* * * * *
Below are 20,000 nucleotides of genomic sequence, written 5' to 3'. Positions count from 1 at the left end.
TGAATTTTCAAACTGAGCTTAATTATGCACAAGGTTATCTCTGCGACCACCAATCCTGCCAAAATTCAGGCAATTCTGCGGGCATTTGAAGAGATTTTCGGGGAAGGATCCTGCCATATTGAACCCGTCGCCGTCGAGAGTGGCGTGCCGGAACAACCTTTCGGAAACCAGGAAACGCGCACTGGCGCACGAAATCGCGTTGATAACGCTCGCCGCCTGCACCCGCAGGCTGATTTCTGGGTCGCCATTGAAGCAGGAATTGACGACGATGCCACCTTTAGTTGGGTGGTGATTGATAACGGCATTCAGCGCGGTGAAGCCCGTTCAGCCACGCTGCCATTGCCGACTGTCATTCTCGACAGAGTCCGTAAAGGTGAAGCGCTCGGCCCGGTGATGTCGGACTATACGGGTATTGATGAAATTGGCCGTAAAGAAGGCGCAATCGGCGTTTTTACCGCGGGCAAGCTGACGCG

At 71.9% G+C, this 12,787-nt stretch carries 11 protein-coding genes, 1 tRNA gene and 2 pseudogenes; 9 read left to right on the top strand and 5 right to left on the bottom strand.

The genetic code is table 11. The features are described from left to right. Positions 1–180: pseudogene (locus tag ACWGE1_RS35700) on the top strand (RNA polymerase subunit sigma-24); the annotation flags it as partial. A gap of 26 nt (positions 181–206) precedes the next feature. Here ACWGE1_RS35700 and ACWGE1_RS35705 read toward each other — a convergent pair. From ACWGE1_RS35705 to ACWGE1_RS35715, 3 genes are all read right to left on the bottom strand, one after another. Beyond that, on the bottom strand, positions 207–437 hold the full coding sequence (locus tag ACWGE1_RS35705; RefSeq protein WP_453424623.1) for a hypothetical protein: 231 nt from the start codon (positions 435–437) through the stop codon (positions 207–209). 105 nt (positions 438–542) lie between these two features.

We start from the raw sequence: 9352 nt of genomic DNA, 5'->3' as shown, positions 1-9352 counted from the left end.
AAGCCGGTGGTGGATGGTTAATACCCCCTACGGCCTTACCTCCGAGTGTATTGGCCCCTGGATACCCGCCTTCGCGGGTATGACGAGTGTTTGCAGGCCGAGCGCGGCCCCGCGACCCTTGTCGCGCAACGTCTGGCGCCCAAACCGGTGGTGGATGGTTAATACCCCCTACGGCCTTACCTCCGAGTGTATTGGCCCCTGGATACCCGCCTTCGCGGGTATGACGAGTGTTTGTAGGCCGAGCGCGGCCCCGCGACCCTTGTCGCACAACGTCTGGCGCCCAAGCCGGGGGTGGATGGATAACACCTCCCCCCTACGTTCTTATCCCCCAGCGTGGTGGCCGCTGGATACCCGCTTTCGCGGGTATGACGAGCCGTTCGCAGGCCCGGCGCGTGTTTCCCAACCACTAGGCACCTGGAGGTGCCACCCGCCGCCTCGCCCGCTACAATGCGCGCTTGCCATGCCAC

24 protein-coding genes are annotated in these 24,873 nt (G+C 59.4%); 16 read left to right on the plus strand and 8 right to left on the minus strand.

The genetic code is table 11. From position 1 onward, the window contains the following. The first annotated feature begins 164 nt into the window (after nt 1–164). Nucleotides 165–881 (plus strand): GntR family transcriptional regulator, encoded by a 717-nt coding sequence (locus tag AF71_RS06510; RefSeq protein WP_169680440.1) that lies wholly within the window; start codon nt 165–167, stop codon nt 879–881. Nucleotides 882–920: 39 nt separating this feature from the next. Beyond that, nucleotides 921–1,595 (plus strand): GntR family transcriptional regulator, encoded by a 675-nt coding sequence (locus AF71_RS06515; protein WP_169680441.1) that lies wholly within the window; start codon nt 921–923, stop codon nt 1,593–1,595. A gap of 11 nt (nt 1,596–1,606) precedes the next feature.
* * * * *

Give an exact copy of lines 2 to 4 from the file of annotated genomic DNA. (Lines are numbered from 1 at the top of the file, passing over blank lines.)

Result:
TGAATTTTCAAACTGAGCTTAATTATGCACAAGGTTATCTCTGCGACCACCAATCCTGCCAAAATTCAGGCAATTCTGCGGGCATTTGAAGAGATTTTCGGGGAAGGATCCTGCCATATTGAACCCGTCGCCGTCGAGAGTGGCGTGCCGGAACAACCTTTCGGAAACCAGGAAACGCGCACTGGCGCACGAAATCGCGTTGATAACGCTCGCCGCCTGCACCCGCAGGCTGATTTCTGGGTCGCCATTGAAGCAGGAATTGACGACGATGCCACCTTTAGTTGGGTGGTGATTGATAACGGCATTCAGCGCGGTGAAGCCCGTTCAGCCACGCTGCCATTGCCGACTGTCATTCTCGACAGAGTCCGTAAAGGTGAAGCGCTCGGCCCGGTGATGTCGGACTATACGGGTATTGATGAAATTGGCCGTAAAGAAGGCGCAATCGGCGTTTTTACCGCGGGCAAGCTGACGCG

At 71.9% G+C, this 12,787-nt stretch carries 11 protein-coding genes, 1 tRNA gene and 2 pseudogenes; 9 read left to right on the top strand and 5 right to left on the bottom strand.

The genetic code is table 11. The features are described from left to right. Positions 1–180: pseudogene (locus tag ACWGE1_RS35700) on the top strand (RNA polymerase subunit sigma-24); the annotation flags it as partial. A gap of 26 nt (positions 181–206) precedes the next feature. Here ACWGE1_RS35700 and ACWGE1_RS35705 read toward each other — a convergent pair. From ACWGE1_RS35705 to ACWGE1_RS35715, 3 genes are all read right to left on the bottom strand, one after another. Beyond that, on the bottom strand, positions 207–437 hold the full coding sequence (locus tag ACWGE1_RS35705; RefSeq protein WP_453424623.1) for a hypothetical protein: 231 nt from the start codon (positions 435–437) through the stop codon (positions 207–209). 105 nt (positions 438–542) lie between these two features.